The new cuts – which will go to the school board for approval Tuesday – include all library technicians, 16 mental health clinicians, bus drivers and other non-teaching employees and support staff.
The class of 2016 proved the naysayers wrong. Higher expectations, along with proper support, produce higher results.
Three schools in the San Diego region reported problems with lead in the water. A legislator has a sharp warning. Plumbing is the problem, not city pipes.
That layoffs hit the poorest schools hardest is generally accepted as true – both by people who want to preserve the current system of teacher protections and those who want to dismantle it.
This week, hosts Scott Lewis and Laura Kohn talked to David Miyashiro, superintendent of Cajon Valley, about how the district is working to meet individual students’ needs.
School board trustees recently voted to eliminate the district’s internal audit office. It’s not clear how that move would comply with a state law that prevents schools from freely outsourcing employee jobs – something the district said it plans to do. The district’s legal counsel said she’s confident the plan passes legal muster.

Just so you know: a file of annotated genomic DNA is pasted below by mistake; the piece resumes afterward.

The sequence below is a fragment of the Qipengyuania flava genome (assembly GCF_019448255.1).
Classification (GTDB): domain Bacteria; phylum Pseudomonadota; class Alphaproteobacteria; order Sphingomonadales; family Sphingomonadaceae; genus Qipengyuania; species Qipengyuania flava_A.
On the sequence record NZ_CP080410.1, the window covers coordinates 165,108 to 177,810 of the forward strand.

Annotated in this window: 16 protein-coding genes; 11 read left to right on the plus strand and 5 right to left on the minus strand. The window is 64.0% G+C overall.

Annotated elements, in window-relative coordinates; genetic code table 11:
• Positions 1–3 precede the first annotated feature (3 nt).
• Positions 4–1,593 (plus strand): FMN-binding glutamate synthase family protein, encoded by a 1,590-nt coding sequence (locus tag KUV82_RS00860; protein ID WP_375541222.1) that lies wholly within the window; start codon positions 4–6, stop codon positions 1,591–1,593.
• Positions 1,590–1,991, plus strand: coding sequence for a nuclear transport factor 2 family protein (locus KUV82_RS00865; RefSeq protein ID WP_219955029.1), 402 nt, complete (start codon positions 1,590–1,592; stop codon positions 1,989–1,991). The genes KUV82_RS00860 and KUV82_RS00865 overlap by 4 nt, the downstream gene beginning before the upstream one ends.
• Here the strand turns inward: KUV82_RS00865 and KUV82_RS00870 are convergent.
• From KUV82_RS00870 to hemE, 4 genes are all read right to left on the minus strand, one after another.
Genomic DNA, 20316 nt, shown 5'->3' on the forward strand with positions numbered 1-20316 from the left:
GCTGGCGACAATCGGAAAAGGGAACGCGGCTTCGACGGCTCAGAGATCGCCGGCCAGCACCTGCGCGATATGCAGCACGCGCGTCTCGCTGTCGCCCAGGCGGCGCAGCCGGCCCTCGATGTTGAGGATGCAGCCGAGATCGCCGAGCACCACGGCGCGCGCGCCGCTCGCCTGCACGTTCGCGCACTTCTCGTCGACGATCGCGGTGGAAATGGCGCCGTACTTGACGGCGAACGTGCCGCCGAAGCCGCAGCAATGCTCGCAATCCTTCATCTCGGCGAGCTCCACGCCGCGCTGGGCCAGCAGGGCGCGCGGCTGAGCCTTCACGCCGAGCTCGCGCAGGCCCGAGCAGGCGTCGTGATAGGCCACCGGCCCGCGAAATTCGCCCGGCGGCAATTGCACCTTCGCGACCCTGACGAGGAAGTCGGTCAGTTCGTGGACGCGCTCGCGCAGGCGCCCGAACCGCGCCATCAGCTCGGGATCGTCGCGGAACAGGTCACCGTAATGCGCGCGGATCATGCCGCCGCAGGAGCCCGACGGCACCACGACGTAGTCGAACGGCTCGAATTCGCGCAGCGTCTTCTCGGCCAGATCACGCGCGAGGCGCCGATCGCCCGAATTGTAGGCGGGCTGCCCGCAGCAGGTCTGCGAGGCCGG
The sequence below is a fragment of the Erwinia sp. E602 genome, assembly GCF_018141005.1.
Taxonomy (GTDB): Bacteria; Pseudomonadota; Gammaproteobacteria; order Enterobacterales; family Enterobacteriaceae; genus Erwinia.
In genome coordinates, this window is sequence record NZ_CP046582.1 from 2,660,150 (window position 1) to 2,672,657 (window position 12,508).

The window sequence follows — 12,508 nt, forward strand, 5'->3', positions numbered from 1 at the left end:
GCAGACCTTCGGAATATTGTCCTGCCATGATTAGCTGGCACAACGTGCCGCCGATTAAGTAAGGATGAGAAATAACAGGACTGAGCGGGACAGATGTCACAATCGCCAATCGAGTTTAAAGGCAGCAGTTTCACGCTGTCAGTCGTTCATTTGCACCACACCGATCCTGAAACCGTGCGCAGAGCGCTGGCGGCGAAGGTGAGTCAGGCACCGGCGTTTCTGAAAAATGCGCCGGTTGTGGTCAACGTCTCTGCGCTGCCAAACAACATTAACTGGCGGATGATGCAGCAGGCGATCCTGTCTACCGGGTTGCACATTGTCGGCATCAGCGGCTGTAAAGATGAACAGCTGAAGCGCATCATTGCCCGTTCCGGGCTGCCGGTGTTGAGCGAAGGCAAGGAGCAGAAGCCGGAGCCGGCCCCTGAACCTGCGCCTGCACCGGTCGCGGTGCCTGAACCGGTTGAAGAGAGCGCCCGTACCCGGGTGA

San Diego Unified’s Quality Assurance Office was supposed to be a hub of accountability where parents, students and employees could get their complaints heard and investigated. But hundreds of pages of testimony from one of multiple lawsuits involving the office show decisions about student safety were made without crucial information, and other troubling issues.
What does a $6 million cut to “Property” or a $1.5 million cut to “Civic Center” entail? On those and a number of other issues, parents, community members and even employees are struggling to understand what the cuts mean.
Budget cuts are where education tends to get personal. It’s easy to miss school board meetings or informational sessions. But even parents who otherwise don’t pay attention to education news get involved when their child’s favorite teacher or principal gets sent away.
Each new story about missteps at Lincoln High School brings a new round of questions from readers who ask what can be done, if anything, to set the school on a path for success. Let’s take a look at several potential solutions that are often floated.